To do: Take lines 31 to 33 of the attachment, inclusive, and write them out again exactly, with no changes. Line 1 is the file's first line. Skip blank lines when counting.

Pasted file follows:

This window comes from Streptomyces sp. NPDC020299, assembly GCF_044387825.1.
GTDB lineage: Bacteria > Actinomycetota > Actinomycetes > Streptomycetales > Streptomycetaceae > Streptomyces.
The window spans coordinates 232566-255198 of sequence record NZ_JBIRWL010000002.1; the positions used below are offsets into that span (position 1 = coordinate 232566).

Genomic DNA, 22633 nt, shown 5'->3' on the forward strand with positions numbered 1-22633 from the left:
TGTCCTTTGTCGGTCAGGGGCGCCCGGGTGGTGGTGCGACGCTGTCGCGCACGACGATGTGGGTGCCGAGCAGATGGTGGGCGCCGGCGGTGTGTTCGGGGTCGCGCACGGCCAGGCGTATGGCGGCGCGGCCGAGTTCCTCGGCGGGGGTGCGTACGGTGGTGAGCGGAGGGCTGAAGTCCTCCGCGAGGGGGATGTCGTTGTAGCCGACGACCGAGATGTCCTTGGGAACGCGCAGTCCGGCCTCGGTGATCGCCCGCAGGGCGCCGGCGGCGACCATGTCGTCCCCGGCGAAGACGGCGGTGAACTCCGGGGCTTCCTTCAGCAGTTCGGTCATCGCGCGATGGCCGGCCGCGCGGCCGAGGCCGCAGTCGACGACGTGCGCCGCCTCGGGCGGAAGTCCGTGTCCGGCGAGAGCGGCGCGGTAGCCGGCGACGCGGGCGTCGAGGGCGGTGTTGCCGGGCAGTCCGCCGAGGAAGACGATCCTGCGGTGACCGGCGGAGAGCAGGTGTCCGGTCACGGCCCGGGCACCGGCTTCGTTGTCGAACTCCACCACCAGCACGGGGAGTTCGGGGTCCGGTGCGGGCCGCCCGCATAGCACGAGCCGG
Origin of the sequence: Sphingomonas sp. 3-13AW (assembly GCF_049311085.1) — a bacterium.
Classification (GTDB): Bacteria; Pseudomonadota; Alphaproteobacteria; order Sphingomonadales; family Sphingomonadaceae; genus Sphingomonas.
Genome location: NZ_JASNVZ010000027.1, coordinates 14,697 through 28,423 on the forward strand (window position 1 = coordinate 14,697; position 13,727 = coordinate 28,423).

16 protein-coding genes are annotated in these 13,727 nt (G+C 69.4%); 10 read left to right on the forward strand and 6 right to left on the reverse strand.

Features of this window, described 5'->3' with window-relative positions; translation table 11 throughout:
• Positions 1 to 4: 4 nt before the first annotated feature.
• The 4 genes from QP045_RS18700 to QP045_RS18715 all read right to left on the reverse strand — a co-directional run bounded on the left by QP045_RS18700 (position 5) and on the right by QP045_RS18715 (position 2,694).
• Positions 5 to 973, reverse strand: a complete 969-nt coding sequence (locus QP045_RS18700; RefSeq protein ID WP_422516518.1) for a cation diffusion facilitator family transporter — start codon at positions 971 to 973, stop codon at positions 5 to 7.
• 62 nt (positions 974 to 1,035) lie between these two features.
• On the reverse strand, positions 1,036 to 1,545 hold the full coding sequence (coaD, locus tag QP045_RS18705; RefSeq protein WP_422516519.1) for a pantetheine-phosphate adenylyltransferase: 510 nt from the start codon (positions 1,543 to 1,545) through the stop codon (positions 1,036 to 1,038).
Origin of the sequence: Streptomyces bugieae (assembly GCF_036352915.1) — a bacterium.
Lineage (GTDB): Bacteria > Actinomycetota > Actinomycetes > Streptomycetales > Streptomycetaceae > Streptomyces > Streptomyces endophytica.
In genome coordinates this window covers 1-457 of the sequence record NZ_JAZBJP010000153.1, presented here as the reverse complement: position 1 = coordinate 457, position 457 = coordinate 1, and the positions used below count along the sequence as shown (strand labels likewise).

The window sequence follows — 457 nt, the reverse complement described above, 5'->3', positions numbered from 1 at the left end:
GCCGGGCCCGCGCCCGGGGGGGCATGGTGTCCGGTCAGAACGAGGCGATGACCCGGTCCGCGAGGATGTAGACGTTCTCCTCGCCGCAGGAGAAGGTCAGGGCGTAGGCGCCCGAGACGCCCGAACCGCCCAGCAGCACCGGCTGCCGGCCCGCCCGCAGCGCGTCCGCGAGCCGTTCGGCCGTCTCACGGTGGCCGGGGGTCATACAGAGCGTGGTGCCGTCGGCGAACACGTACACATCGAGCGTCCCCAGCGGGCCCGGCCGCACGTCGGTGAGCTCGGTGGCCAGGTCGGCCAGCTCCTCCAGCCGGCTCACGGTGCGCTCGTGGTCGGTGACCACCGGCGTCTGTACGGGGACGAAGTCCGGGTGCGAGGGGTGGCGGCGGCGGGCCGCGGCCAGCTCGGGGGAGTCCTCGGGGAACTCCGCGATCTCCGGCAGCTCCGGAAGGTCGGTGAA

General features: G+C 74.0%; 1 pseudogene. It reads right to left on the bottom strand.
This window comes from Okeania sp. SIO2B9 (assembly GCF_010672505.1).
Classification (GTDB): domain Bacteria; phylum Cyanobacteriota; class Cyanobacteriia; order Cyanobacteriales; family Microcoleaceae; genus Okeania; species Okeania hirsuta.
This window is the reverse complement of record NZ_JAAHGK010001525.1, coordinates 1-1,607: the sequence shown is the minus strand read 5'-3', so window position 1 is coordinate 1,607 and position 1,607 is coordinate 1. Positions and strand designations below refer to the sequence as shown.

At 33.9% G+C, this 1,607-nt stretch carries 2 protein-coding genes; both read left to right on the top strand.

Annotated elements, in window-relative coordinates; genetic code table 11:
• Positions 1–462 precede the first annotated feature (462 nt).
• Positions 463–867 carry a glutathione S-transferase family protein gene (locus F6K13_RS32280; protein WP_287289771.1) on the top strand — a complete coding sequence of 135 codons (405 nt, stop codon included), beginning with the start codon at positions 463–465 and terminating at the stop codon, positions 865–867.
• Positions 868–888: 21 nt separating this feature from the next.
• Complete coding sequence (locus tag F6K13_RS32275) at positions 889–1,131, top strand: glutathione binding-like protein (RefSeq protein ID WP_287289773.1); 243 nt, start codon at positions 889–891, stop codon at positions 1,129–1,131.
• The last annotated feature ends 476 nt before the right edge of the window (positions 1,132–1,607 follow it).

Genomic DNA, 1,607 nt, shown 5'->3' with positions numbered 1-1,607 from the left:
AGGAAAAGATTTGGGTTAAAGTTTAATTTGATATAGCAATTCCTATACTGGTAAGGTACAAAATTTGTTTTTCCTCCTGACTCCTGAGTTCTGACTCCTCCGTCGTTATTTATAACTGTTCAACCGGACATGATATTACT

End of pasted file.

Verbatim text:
• The last annotated feature ends 476 nt before the right edge of the window (positions 1,132–1,607 follow it).

Genomic DNA, 1,607 nt, shown 5'->3' with positions numbered 1-1,607 from the left:
AGGAAAAGATTTGGGTTAAAGTTTAATTTGATATAGCAATTCCTATACTGGTAAGGTACAAAATTTGTTTTTCCTCCTGACTCCTGAGTTCTGACTCCTCCGTCGTTATTTATAACTGTTCAACCGGACATGATATTACT